As an out of touch old school guy, I will admit this may be really unpopular. Then again if popularity was an issue with me then I wouldn't sell cars or have been a cop.

     There are not many who can argue that the education system in the United States if not broken, has a lot of problems. The amount of money that a school system gets is directly tied to the tax revenue for that given juristiction. Thus a depressed area in most cases will not have the same academic achievements as an affluent area. Yet there is no argument from anyone that a better educational opportunity, leads to a better life. A good example is where I live. My children are fortunate enough to live in a reletivly affluent county in Virginia. They have some of the best books, teachers,and facilities you can ask for. The county plans for expansion 5 years at least ahead of time according to what they project as growth. Each one of the students 6th through 12th grade get a take home computer. All this leads up to higher test scores on average, and higher college admissions.

      The city we live next to is different. While it tries to keep up, it cannot. Even with state money that will not be coming as much this year, there are major issues. The classrooms are overcrowded. The books are not up to date. Less then a mile from where my daughter go's to school, a student has a much larger chance of failing. Part because the lack of value in eduaction. But also a hopelessness when they see what they have to work with.

      Into the homes of the inter city comes recruiters for various major and not so major universities. They are looking for the best of the best to inhance their programs. They promise a good education,playing time,and a shot at the pros. They ask only that the athlete be marginally a student. In a lot of cases they ask they same of them in college. Make the jump shot, catch the pass,get the fumble. When you have time by the way, go to school.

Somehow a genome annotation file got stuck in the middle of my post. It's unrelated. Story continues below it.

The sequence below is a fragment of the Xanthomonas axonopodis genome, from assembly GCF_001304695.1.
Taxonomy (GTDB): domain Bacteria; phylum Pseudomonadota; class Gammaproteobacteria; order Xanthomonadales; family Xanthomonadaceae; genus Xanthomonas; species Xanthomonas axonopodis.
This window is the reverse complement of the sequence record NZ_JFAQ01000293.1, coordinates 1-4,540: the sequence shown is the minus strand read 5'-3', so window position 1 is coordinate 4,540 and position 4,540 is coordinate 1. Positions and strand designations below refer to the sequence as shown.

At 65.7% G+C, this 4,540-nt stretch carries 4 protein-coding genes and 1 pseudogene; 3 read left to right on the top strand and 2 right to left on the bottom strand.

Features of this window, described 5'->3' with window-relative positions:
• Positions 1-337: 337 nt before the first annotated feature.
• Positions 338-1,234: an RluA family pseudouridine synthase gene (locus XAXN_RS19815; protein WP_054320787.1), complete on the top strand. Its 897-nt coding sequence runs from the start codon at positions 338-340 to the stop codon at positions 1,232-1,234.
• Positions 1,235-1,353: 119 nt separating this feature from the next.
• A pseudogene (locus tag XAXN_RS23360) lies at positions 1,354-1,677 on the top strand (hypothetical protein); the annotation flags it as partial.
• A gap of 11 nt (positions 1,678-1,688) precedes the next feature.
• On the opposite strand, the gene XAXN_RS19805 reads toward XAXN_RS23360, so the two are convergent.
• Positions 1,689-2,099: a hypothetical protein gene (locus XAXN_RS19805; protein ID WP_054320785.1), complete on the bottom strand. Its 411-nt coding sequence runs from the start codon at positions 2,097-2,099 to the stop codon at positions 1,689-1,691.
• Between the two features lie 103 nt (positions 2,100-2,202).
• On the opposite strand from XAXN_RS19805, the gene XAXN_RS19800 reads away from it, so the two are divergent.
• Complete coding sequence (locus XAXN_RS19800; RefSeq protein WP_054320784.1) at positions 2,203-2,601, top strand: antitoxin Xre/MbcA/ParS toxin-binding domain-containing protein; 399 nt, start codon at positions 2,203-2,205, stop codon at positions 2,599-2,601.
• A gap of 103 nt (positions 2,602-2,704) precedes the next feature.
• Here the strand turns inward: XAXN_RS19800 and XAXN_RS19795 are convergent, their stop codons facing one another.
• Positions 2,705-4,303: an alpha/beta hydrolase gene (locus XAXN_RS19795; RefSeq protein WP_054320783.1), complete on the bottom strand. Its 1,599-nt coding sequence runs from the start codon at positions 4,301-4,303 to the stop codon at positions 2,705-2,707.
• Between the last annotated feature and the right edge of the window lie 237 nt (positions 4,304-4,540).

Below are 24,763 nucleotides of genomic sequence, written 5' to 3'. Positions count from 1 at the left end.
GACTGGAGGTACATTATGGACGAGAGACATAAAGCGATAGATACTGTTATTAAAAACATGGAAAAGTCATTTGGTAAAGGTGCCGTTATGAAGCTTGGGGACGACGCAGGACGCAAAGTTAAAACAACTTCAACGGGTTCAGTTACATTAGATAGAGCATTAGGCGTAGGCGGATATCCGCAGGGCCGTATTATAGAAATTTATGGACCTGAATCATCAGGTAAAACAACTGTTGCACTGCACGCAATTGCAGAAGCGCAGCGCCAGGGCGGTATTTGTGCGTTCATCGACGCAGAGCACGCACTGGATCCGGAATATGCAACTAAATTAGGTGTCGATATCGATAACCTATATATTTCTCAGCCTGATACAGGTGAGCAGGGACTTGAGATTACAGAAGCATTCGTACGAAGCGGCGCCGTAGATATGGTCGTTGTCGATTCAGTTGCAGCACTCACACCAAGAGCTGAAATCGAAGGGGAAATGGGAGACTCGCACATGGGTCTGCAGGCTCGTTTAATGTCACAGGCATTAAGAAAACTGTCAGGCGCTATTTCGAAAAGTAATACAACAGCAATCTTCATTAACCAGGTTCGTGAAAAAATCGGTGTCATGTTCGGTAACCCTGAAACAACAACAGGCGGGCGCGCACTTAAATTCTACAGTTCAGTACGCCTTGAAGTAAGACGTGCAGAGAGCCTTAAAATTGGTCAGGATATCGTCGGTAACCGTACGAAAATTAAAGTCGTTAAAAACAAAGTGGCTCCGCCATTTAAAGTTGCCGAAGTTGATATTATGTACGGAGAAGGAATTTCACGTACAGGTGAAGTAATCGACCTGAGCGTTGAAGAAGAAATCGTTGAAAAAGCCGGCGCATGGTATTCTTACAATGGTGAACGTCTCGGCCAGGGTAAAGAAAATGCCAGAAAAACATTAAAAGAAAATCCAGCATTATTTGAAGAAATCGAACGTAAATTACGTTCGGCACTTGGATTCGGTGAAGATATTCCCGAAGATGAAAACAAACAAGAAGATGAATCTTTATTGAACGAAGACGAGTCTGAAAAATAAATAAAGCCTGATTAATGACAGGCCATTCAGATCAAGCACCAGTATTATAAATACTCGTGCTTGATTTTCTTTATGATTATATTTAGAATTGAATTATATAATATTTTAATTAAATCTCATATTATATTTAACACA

This is where I wonder how in the world the NCAA gets there priorities. The schools like Notre Dame, Stanford, and University of Virginia, expect their athletes to actually be students first. Now thats a unsual concept. Yet consistently I see and hear that if these institutions want to compete, they need to lower their academic standards. My question is why?

       First I am not advocationg the raising of admission standards in all schools. I would but it would shut off the opportunity for a lot of students to go to college. What I am advocationg is this.All coaches are required to look at the prospect in the eye and tell them, "you are a student first",and athlete second. If you do-not make it to the pros, you are expected to make it in life. You are expected for the free education to work harder then most. So in five years either way, you will be ready.

       Yet the NCAA will not make colleges and coaches do this. Because the money made from these athletes is more importent then the athletes themselves. A very small percentage will be paid later in life to play. I ask what happens to the rest. After 5 years does anyone care they do not have a degree, cannot get a good job, or be successful. No because the were able to generate money for the university, and the NCAA. The colleges stay on them to go to the weight room. How many stay on them to actually do well in the classroom. Not just show up, but to excel.

        I ask the NCAA to use the Notre Dames as a standard that all institutions need to follow. Do not ask them to lower their standards. Have the rest of the schools raise theres. Put a premium on the classroom setting. Tell the schools that we will stop using our kids as money makers, and then throw them away. So when they are done, they have a chance, a better chance,to succeed.


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